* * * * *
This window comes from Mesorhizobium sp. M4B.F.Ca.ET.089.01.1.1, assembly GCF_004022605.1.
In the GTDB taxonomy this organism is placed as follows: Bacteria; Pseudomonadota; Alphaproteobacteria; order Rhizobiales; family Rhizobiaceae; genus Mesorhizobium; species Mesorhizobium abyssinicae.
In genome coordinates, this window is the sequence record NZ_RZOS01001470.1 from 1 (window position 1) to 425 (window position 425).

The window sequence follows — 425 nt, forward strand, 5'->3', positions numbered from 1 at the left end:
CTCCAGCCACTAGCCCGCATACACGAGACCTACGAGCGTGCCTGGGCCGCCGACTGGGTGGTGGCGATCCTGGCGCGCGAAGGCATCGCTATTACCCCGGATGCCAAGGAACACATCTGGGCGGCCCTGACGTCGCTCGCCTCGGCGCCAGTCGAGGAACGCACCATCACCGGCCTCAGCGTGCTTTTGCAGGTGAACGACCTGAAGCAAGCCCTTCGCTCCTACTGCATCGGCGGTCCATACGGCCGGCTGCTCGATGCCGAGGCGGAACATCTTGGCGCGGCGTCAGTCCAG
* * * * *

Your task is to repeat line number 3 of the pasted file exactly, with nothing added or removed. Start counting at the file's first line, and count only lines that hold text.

In genome coordinates, this window is the sequence record NZ_RZOS01001470.1 from 1 (window position 1) to 425 (window position 425).